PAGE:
But what is it that got the Chinese people so worked up? Surely not everyone is that passionate about the Japanese nationalization of the disputed Senkaku Islands. Perhaps people just got carried away in the mob mentality?
According to one Chinese demonstrator, the Chinese government may have something to do with it, claiming that Chinese officials mobilized people to join the Anti-Japan demos by offering them payments of 100 yuan, or about $15 US.
As reported here on RocketNews24, on Tuesday last week, a flotilla of Taiwanese fishing boats was rumoured to have set off for the now infamous Senkaku archipelago, situated close to the Japanese island of Okinawa, with a view to asserting rightful ownership.
This report came just hours after stories of a similar fleet heading to the disputed islands from mainland China, which turned out to be false.
The initial rumour of the Taiwanese boats, however, proved to be true… Read More
To the pyromaniacal factions of protesters out there,
We’re sorry you recently got caught with egg on your faces after torching a Samsung outlet. To be fair, that’s not such a crazy mistake to make. But to have us believe Swiss-based watchmaker Rolex is somehow wrapped up in the Senkaku Islands row is a little much.
Then again, far be it from us to disagree with an angry mob. Maybe you know something we don’t?
After weeks of anti-Japanese protests in China, with many escalating into physical violence and damage to property, Japanese nationals and businesses alike are understandably on edge. With many stores being ransacked and any person thought to be supporting Japan in any way- including innocent Chinese civilians unfortunate enough to be seen driving Japanese-made vehicles- being attacked amidst mob violence, it is little wonder that people are doing whatever it takes to distance themselves from Japan.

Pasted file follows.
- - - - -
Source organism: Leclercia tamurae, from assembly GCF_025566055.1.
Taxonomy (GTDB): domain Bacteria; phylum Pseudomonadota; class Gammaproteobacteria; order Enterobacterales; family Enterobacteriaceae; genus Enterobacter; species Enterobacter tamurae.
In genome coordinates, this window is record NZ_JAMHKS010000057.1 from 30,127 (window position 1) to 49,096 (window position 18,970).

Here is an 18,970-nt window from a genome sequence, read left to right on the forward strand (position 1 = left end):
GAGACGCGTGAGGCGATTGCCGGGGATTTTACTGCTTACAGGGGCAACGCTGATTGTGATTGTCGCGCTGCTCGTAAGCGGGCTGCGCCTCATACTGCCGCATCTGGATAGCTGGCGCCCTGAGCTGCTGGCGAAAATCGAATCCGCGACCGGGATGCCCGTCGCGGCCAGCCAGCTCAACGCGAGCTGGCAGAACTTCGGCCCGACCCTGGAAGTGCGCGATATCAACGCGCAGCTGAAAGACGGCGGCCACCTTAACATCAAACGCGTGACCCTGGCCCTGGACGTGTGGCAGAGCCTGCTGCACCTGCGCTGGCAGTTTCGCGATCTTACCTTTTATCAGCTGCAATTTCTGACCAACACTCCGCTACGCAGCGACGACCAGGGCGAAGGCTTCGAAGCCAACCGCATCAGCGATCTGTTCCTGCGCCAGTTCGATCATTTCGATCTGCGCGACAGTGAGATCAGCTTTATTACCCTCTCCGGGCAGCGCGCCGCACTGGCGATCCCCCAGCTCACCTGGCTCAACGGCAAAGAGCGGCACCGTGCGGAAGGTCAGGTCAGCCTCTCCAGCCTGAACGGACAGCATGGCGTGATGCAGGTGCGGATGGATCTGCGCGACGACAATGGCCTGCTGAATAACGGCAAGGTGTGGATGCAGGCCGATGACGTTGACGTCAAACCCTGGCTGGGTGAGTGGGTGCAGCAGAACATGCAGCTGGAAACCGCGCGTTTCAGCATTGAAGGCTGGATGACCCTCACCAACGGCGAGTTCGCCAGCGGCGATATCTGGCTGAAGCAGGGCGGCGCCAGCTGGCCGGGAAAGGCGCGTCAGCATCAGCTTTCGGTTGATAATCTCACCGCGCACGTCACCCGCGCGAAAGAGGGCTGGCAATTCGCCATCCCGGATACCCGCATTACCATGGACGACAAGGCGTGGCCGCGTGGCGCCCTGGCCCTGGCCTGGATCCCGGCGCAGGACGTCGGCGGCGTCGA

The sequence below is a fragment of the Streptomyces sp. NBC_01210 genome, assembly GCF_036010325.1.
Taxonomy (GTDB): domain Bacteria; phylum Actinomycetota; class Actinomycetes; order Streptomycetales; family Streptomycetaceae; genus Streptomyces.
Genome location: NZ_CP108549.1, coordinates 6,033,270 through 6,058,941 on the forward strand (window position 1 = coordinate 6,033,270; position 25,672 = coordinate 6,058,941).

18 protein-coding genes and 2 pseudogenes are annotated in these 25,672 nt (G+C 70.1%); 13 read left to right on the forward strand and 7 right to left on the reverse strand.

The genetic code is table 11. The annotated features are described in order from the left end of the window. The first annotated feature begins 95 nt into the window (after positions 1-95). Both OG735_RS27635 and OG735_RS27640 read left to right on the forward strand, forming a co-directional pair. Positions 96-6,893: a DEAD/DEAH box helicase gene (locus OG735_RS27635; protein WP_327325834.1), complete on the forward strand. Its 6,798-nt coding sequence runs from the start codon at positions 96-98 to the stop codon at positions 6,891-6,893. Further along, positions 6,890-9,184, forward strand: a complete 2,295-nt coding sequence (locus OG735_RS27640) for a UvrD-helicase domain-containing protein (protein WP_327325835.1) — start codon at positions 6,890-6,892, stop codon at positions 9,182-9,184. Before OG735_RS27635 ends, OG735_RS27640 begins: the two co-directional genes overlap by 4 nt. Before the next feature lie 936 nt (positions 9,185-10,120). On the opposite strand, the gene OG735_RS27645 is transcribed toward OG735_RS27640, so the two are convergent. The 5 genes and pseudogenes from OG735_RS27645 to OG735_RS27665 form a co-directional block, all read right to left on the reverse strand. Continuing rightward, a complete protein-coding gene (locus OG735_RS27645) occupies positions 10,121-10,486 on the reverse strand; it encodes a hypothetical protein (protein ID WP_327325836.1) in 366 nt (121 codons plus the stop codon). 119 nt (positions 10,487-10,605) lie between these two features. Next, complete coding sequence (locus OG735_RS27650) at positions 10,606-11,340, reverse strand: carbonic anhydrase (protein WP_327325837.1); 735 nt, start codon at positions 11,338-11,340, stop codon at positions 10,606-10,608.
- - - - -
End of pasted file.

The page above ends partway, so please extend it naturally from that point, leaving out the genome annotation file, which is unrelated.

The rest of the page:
Famous clothing brand Uniqlo- a Japanese company founded in Yamaguchi prefecture- opened its flagship Shanghai store in 2010 to much fanfare and excitement, suggesting that, irrespective of the differences the two countries may have, trendy fashions at low, low prices can bring people together in mutual consumer harmony.
It would seem, however, that even one of China’s most loved Japanese brand names is battening down the hatches for fear of mob reprisal… Read More
Anti-Japanese rallies in China continue to escalate as protesters in cities across the country have come out in the thousands, marching in front of diplomatic compounds, attacking Japanese businesses and burning Japanese flags (see photos of the destruction here).
The Chinese government has shown no signs of intervening and the unchecked violence has become a double-edged sword as many of the Japanese businesses vandalized were staffed by local employees and contribute to local tax revenue.
Now it seems the protests have begun to take a toll on human life as well: it was revealed on Sunday that at least one Chinese person was trampled to death in a protest and, even more tragic, another person was critically injured after being attacked for driving a Japanese car.
This weekend Japanese (and other) businesses in China have been the victims of a spate of arson attacks as well as vandalism and looting as anti-Japan protests have escalated to record levels since Japan and China established diplomatic ties in 1972.
Russian law and order has been getting a fair bit of heat over their “excessive” sentences of 2 years in prison for an anti-Putin protest in front of a cathedral in Moscow.
Now it appears Moscow police aren’t winning over the hearts of the global community again by apprehending mankind’s most favorite animal, the polar bear.
Violent anti-Japan protests, triggered by the recent landing of activists from China on some disputed islands, are now being reported in various cities in China. Less dramatic than the trashing of Chinese-owned Japanese cars and vandalism of Chinese-staffed Japanese restaurants, there have been calls to boycott Japan-made goods, which makes this fellow below a bit of a curiosity.
Check out the gear he’s wearing… Read More
Anti-Japanese demonstrations have been sweeping across China since Sunday in response to Japanese activists unfurling Japanese flags on a disputed island in the South China Sea, four days after Chinese activists landed on the same island.
Undoubtedly the most high-profile of the protests was in Shenzen, where some Chinese protesters burned Japanese flags and even turned violent, vandalizing Japanese cars and breaking into a local Japanese restaurant.
What the angry Chinese mob didn’t realize was that, like most Japanese eateries outside of Japan, the restaurant they ravaged was owned and operated by Chinese.
A Korean man protesting at the infamous Yasukuni Shrine was assaulted by a group of Japanese men on August 15, the 67th anniversary of Japan’s surrender in World War II.